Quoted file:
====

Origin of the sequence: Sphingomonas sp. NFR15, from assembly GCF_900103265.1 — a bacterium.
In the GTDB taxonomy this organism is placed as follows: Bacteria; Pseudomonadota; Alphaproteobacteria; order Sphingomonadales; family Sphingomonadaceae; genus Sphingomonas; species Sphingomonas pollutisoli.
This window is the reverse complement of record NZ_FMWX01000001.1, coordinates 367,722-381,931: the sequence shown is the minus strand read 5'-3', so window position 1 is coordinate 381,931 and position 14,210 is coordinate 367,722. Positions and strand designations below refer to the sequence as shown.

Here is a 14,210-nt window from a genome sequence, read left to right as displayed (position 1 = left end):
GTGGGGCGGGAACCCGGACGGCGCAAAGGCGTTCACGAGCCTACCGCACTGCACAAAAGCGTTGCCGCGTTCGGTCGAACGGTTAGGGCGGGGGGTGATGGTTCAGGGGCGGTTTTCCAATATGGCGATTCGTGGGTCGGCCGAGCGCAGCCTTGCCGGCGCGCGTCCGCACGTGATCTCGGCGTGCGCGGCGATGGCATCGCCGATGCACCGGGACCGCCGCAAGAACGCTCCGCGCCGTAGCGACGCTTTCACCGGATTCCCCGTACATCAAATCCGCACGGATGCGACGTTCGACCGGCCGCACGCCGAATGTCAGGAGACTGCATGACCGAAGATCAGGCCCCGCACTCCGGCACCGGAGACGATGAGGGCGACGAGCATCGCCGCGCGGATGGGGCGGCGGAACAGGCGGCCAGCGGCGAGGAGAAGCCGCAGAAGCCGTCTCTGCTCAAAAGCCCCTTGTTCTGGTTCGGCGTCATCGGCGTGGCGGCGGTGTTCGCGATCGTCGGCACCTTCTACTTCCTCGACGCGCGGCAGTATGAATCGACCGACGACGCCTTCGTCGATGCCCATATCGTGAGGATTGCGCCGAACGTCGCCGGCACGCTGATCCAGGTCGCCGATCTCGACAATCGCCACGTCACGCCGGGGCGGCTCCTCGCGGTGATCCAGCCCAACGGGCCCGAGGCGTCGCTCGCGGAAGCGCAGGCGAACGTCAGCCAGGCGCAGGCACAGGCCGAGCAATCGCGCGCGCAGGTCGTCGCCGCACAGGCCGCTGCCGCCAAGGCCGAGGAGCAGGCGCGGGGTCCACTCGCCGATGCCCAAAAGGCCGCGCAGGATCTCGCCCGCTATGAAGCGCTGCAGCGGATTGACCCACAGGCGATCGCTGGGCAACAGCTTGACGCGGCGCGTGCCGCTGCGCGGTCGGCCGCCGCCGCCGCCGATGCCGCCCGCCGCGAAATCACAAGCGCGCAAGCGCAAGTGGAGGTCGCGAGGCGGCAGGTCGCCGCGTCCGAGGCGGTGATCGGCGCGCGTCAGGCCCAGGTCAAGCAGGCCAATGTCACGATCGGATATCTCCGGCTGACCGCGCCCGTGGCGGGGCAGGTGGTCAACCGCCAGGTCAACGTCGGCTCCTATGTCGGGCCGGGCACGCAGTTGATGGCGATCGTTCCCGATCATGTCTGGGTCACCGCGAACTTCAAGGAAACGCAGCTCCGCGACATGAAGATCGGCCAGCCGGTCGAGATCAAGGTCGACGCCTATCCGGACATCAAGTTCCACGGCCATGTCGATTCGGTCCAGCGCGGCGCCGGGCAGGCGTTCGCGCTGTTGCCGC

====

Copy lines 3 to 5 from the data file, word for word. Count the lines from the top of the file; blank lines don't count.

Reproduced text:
This window is the reverse complement of record NZ_FMWX01000001.1, coordinates 367,722-381,931: the sequence shown is the minus strand read 5'-3', so window position 1 is coordinate 381,931 and position 14,210 is coordinate 367,722. Positions and strand designations below refer to the sequence as shown.

Here is a 14,210-nt window from a genome sequence, read left to right as displayed (position 1 = left end):
GTGGGGCGGGAACCCGGACGGCGCAAAGGCGTTCACGAGCCTACCGCACTGCACAAAAGCGTTGCCGCGTTCGGTCGAACGGTTAGGGCGGGGGGTGATGGTTCAGGGGCGGTTTTCCAATATGGCGATTCGTGGGTCGGCCGAGCGCAGCCTTGCCGGCGCGCGTCCGCACGTGATCTCGGCGTGCGCGGCGATGGCATCGCCGATGCACCGGGACCGCCGCAAGAACGCTCCGCGCCGTAGCGACGCTTTCACCGGATTCCCCGTACATCAAATCCGCACGGATGCGACGTTCGACCGGCCGCACGCCGAATGTCAGGAGACTGCATGACCGAAGATCAGGCCCCGCACTCCGGCACCGGAGACGATGAGGGCGACGAGCATCGCCGCGCGGATGGGGCGGCGGAACAGGCGGCCAGCGGCGAGGAGAAGCCGCAGAAGCCGTCTCTGCTCAAAAGCCCCTTGTTCTGGTTCGGCGTCATCGGCGTGGCGGCGGTGTTCGCGATCGTCGGCACCTTCTACTTCCTCGACGCGCGGCAGTATGAATCGACCGACGACGCCTTCGTCGATGCCCATATCGTGAGGATTGCGCCGAACGTCGCCGGCACGCTGATCCAGGTCGCCGATCTCGACAATCGCCACGTCACGCCGGGGCGGCTCCTCGCGGTGATCCAGCCCAACGGGCCCGAGGCGTCGCTCGCGGAAGCGCAGGCGAACGTCAGCCAGGCGCAGGCACAGGCCGAGCAATCGCGCGCGCAGGTCGTCGCCGCACAGGCCGCTGCCGCCAAGGCCGAGGAGCAGGCGCGGGGTCCACTCGCCGATGCCCAAAAGGCCGCGCAGGATCTCGCCCGCTATGAAGCGCTGCAGCGGATTGACCCACAGGCGATCGCTGGGCAACAGCTTGACGCGGCGCGTGCCGCTGCGCGGTCGGCCGCCGCCGCCGCCGATGCCGCCCGCCGCGAAATCACAAGCGCGCAAGCGCAAGTGGAGGTCGCGAGGCGGCAGGTCGCCGCGTCCGAGGCGGTGATCGGCGCGCGTCAGGCCCAGGTCAAGCAGGCCAATGTCACGATCGGATATCTCCGGCTGACCGCGCCCGTGGCGGGGCAGGTGGTCAACCGCCAGGTCAACGTCGGCTCCTATGTCGGGCCGGGCACGCAGTTGATGGCGATCGTTCCCGATCATGTCTGGGTCACCGCGAACTTCAAGGAAACGCAGCTCCGCGACATGAAGATCGGCCAGCCGGTCGAGATCAAGGTCGACGCCTATCCGGACATCAAGTTCCACGGCCATGTCGATTCGGTCCAGCGCGGCGCCGGGCAGGCGTTCGCGCTGTTGCCGC